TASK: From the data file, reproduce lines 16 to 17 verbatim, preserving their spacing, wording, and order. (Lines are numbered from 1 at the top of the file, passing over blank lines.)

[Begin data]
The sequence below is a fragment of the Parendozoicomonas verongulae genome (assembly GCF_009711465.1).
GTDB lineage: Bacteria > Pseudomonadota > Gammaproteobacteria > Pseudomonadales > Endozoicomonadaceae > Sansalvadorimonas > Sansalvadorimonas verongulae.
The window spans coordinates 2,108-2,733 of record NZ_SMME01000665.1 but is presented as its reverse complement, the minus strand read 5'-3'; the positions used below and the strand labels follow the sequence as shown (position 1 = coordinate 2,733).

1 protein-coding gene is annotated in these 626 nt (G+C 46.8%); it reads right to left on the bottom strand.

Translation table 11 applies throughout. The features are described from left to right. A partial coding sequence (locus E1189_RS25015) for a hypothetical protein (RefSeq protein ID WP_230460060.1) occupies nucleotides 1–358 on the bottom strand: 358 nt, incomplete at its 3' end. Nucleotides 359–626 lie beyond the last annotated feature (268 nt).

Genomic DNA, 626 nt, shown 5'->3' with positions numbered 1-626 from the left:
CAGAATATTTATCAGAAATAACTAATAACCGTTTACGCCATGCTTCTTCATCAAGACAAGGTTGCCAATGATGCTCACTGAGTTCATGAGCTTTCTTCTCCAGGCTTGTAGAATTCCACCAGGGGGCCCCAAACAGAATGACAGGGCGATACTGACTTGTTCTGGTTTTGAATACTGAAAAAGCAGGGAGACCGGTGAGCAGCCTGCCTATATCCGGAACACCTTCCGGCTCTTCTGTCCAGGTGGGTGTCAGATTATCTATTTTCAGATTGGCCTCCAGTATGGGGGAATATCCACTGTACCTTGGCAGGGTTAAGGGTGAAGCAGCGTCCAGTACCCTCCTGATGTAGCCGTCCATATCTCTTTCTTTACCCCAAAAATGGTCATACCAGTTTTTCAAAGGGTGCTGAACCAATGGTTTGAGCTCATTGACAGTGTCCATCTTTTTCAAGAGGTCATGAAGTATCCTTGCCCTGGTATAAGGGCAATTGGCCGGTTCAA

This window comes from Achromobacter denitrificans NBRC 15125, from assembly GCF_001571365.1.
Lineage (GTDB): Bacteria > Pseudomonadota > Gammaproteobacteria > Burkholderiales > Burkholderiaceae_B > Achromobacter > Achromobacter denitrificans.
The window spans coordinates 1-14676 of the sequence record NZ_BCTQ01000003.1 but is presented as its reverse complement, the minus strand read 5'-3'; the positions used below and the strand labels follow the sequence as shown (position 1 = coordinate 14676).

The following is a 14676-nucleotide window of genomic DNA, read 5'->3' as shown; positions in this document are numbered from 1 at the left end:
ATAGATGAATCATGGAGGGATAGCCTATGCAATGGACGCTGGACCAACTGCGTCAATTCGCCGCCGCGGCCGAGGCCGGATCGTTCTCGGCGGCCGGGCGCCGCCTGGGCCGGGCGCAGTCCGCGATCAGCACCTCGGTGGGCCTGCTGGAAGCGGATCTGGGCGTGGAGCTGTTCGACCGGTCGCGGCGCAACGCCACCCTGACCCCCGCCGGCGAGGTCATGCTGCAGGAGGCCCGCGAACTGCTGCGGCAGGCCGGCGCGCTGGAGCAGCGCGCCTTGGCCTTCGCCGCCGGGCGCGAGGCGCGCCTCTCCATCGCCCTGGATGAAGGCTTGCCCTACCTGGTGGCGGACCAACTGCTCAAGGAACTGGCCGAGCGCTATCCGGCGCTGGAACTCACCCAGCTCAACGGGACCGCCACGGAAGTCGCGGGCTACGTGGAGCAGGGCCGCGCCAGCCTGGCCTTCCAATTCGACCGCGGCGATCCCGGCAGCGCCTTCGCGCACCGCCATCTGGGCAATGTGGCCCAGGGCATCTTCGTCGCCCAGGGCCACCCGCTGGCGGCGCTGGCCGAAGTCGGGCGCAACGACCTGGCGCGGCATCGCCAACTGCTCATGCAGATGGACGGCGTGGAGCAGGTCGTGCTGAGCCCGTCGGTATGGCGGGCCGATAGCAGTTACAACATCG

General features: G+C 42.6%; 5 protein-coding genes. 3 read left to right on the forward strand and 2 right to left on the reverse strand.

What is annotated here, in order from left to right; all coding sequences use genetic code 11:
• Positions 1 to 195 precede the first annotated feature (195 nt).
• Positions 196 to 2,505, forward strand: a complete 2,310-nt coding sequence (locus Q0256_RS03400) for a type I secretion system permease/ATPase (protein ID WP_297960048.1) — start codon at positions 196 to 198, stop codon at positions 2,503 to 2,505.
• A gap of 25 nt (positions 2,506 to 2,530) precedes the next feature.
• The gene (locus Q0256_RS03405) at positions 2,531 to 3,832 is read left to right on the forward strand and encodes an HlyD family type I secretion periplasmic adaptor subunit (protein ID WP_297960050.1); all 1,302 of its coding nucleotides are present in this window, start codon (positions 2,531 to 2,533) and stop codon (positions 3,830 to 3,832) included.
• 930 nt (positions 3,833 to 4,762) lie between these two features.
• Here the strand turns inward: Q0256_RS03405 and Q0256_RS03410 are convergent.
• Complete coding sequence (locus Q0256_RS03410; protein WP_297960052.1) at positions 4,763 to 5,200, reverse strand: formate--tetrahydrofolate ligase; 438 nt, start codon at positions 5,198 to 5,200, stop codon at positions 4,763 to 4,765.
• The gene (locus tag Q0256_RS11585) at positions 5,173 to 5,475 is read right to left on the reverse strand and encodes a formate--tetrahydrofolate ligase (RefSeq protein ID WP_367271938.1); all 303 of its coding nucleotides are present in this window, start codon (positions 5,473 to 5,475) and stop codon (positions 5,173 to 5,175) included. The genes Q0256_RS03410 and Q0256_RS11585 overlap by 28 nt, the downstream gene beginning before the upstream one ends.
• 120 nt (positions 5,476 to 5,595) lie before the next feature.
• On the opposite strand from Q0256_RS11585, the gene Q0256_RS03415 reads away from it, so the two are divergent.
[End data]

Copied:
• Positions 196 to 2,505, forward strand: a complete 2,310-nt coding sequence (locus Q0256_RS03400) for a type I secretion system permease/ATPase (protein ID WP_297960048.1) — start codon at positions 196 to 198, stop codon at positions 2,503 to 2,505.
• A gap of 25 nt (positions 2,506 to 2,530) precedes the next feature.